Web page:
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The Words of Martin Luther King, Jr

Martin's Big Words: The Life of Dr. Martin Luther King, Jr.

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Less familiar, however, are his words

In this lesson students have the opportunity to discuss how words have the power to bring about political, social, or economic change in society. By reviewing quotations from various leaders, activists, and others, students can begin to understand how ideas have an impact on the hearts and minds of people and can be a catalyst for change. Finally, students will reflect on the words of Martin Luther King Jr. and determine their relevance to the political, social, and economic issues of today.

On August 28, 1963, Martin Luther King Jr., delivered a speech to a massive group of civil rights marchers gathered around the Lincoln memorial in Washington DC. The March on Washington for Jobs and Freedom brought together the nations most prominent civil rights leaders, along with tens of thousands of marchers, to press the United States government for equality. The culmination of this event was the influential and most memorable speech of Dr. King's career. Popularly known as the "I have a Dream" speech, the words of Martin Luther King, Jr. influenced the Federal government to take more direct actions to more fully realize racial equality.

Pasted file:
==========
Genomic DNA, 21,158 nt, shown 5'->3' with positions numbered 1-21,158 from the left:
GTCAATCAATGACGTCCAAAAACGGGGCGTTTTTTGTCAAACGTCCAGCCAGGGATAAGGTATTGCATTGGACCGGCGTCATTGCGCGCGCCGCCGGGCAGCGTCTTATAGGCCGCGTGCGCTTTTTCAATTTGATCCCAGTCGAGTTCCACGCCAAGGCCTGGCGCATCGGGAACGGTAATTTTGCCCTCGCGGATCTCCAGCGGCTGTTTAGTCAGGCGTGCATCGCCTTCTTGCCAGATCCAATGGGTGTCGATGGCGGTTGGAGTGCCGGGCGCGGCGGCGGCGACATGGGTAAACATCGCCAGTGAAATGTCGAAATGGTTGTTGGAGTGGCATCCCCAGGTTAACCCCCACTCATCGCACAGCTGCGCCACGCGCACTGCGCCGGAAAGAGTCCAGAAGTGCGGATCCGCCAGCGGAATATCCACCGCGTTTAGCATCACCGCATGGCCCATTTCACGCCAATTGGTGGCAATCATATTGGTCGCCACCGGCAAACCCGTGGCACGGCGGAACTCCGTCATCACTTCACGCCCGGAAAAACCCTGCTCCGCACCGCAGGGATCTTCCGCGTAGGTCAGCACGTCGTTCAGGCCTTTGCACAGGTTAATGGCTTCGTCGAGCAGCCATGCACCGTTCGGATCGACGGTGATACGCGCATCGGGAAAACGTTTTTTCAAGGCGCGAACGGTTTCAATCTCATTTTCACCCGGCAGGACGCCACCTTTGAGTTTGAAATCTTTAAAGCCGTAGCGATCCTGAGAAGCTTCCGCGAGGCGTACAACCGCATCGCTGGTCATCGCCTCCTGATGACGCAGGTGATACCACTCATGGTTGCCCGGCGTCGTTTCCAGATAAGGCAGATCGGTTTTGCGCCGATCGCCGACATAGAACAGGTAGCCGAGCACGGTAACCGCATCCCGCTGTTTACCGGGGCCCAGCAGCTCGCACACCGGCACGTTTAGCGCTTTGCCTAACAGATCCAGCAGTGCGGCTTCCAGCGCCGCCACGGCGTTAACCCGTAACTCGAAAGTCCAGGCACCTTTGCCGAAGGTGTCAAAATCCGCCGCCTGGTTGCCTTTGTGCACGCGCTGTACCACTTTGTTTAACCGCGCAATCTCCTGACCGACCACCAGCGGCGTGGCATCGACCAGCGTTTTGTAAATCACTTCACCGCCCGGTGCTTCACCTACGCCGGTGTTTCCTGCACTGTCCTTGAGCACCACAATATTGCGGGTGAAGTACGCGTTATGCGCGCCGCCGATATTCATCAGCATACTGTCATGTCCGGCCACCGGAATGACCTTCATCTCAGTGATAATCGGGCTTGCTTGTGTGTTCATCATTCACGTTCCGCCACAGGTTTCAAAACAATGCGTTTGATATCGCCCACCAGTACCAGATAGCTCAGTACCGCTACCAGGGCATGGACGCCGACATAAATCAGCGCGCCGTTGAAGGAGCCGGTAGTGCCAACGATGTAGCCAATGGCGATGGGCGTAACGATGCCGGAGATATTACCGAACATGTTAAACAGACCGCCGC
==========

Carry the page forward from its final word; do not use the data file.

Martin Luther's Treatise on Indulgences,Theological Studies 28 ..

quoted in Martin Luther by Martin Brecht; ..

All manner of threats were made by those whose aspiration to control the National Assembly from their bedrooms, was truncated by Saraki’s resoluteness cum political mastery. The first salvo was his wife’s summon by the EFCC. After it, came Code of Conduct Tribunal trial and subsequently forgery suit. Saraki was almost served warrant of arrest before his arraignment at the Code of Conduct Tribunal. The photograph of his, taken when he was docked at CCT, was celebrated, circulated and published by the media, as if it was a death sentence conviction passed on him. Not minding all the hullaballoo about his persecution cloaked as trial, shenanigans and conspiracy of political godfathers, Saraki got one of his strengths from the words of Martin Luther King, Jnr, that, “The ultimate measure of a man is not when he finds himself in a place of comfort or pleasures but where he sees himself in the midst of controversies and challenges.”